Former Sanderson's Darnall Steelworks and Don Valley Glassworks, Darnall Road


Heritage Category:
Scheduled Monument
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Ordnance survey map of Former Sanderson's Darnall Steelworks and Don Valley Glassworks, Darnall Road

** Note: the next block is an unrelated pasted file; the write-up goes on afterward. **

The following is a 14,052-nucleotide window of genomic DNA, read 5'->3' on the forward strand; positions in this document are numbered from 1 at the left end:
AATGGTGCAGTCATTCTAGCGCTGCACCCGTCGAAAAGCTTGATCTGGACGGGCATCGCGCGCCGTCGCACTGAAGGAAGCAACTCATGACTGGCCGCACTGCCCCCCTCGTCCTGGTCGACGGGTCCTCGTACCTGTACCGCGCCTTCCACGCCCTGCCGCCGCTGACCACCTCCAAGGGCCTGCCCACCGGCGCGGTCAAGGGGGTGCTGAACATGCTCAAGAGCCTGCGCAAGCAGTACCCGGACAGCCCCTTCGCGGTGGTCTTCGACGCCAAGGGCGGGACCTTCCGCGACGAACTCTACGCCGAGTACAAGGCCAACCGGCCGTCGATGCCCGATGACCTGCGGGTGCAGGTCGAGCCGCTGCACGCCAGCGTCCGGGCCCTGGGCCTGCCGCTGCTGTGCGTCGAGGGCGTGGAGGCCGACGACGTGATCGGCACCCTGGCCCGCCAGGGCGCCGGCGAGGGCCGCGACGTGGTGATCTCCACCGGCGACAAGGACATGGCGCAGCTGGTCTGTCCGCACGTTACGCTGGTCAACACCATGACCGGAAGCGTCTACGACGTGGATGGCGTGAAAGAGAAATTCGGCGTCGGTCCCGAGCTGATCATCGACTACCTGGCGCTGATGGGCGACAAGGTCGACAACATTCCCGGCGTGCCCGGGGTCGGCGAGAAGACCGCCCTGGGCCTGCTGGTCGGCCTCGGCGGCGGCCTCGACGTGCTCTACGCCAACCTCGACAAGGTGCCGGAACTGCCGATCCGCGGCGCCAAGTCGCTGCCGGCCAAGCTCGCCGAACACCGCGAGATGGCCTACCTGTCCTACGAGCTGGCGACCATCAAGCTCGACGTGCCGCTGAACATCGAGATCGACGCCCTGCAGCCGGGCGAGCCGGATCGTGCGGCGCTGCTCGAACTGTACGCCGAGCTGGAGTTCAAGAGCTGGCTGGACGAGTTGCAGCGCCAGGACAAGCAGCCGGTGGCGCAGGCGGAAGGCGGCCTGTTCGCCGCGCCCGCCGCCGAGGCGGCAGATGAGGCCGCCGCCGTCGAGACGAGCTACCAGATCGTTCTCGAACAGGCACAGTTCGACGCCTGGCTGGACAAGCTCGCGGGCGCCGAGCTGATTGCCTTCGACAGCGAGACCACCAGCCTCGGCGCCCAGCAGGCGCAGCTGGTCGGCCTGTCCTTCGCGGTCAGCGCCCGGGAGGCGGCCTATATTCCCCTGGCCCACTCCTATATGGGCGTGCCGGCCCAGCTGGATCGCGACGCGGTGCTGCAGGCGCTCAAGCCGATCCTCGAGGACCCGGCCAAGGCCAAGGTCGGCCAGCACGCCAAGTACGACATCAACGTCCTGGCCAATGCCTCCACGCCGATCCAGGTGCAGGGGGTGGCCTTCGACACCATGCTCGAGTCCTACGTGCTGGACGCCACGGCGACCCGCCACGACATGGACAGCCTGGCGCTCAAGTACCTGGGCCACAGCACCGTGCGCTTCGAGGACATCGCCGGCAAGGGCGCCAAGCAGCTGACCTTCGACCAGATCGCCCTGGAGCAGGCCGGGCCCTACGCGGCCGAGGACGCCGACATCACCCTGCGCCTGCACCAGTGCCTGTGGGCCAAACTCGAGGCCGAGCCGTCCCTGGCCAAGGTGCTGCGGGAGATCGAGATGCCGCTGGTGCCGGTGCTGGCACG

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The building or site itself may lie within the boundary of more than one authority.

Sheffield (Metropolitan Authority)
National Grid Reference:
SK 38488 88386

Reasons for Designation